Days, weeks, months, trimesters… all these date-related terms can get pretty confusing. So, how many weeks is a pregnancy? Let’s clear things up a bit.
The pregnancy countdown can be exciting, a little scary, and pretty darn confusing.
Days, weeks, trimesters, full-term… There are so many date-related terms.
You might be 13 weeks pregnant, but is that the first trimester or second?
How long is a pregnancy? How many weeks is a full term pregnancy? And how many weeks is a pregnancy, actually?
Don’t worry, mama. We’ll help you figure out these and other pregnancy timeline questions.
Whether you’re planning a pregnancy or you’ve just found out you’re pregnant, knowing your timelines can be helpful. Let’s clear things up a bit.
In this article: 📝
- How many weeks is a pregnancy?
- What is a due date?
- How many trimesters in a pregnancy?
- How many weeks in a trimester?
- How many months is a pregnancy?
- How many weeks is a full-term pregnancy?
- So, how long is pregnancy?
How many weeks is a pregnancy?
There are 40 weeks in a pregnancy. Or 280 days.
Your due date — the last day of week 40 — is calculated from the first day of your last period, or last menstrual period (LMP).
Conception actually occurs about two weeks after the start of your period, during ovulation.
The LMP is used because trying to figure out when the sperm and egg met is not always as straightforward as it might seem.
Sometimes even if you know the date you had sex, it might not be the day you conceived.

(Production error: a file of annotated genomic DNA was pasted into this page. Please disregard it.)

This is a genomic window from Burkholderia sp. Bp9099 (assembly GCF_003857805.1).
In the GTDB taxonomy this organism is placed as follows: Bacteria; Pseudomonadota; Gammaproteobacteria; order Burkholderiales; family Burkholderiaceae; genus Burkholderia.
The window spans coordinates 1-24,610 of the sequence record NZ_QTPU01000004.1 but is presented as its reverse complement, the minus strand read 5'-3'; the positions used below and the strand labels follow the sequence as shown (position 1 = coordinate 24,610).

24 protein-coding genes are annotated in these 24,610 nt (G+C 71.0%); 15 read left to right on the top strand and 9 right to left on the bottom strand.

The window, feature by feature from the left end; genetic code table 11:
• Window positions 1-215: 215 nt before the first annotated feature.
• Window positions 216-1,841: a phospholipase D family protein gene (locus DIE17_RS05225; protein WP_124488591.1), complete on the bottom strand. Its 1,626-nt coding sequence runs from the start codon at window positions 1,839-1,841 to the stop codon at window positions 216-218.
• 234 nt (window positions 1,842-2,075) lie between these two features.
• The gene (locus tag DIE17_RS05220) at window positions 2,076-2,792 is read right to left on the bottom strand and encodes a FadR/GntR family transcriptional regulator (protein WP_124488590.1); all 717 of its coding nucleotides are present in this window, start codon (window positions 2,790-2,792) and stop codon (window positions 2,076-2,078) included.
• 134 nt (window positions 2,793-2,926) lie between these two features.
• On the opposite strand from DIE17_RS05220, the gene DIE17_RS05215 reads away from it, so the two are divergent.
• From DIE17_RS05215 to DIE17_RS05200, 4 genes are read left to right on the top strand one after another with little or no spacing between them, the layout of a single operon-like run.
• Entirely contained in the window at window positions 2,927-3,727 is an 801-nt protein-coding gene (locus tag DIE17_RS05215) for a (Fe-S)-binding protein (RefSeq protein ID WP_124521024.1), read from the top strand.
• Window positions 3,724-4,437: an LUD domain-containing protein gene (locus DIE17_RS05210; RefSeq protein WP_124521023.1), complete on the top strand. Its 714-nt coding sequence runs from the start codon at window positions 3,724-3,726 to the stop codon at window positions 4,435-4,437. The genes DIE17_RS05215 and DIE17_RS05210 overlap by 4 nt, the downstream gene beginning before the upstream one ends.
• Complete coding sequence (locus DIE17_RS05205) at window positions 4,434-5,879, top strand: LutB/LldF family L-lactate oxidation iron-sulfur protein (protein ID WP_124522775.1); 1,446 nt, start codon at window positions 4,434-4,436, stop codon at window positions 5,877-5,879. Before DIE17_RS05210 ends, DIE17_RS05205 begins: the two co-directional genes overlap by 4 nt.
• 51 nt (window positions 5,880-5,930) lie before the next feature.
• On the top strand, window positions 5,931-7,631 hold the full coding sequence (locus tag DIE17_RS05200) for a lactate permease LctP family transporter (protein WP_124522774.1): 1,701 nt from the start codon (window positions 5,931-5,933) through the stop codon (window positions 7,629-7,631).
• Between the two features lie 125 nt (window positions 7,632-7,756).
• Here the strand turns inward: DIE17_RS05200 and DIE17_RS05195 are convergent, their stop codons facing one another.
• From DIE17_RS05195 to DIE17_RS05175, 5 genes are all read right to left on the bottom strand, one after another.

(Sperm can survive in your uterus for up to five days!)
What is a due date?
An estimated due date (EDD) is the day your baby is expected to make their arrival.
Day 280 is considered your due date.
Medical professionals use this day to help plot your baby’s growth and development during pregnancy.
We have a quick and easy due date calculator to help you do the math.
It’s a good idea to remember that only 4% of babies arrive on their due date.
It is an estimated due date after all.
So it’s way more likely than not that you’ll have your baby either before or after your due date.
Try not to let that date stress you out.
How many trimesters in a pregnancy?
A pregnancy is made up of three trimesters.
The first trimester lasts from week 1 to week 13.
The second trimester starts at week 14 and ends at week 27.
And the third and final trimester of pregnancy starts from the first day of week 28 until week 40 (and beyond).
There are also some who refer to the fourth trimester, which technically isn’t part of your pregnancy, but instead your transition from pregnancy to postpartum and motherhood.
How many weeks in a trimester?
There are 13 or 14 weeks per trimester.
Why not the same for each?
It’s simple: 40 doesn’t divide by three equally.
How many months is a pregnancy?
A pregnancy is 9 months.
You might be scratching your head at this point, wondering “but if a pregnancy is 40 weeks and you divide that by 4 weeks (because there are 4 weeks in a month), then you get 10 months. How does that work?”
Well, four weeks is 28 days, so February is actually the only month that is 4 weeks long.
So each month is actually 4.3 weeks long.
How many weeks is a full-term pregnancy?
A pregnancy is considered full-term if it’s anything between the start of 39 weeks and the end of 40 weeks
So from 1 week before your due date to 1 week after your EDD.
(That’s for a single baby. Full-term for twins is considered 38 weeks.)
- Preterm: Baby is born between 20 weeks and 37 weeks.
- Early term: Baby is born between 37 weeks and 38 weeks 6 days.
- Full term: Baby is born between 39 weeks and 40 weeks 6 days.
- Late term: Baby is born between 41 weeks to 41 weeks 6 days.
- Post term: Baby is born after 42 weeks.
So, how long is pregnancy?
280 days. 40 weeks. 9 months. 3 trimesters.
If you’re wondering what the next 40 weeks have in store for you, we’ve put together a useful week-by-week guide so you know what to expect.
And here’s a pregnancy checklist to help you through, month by month.
We’re excited to share the journey with you!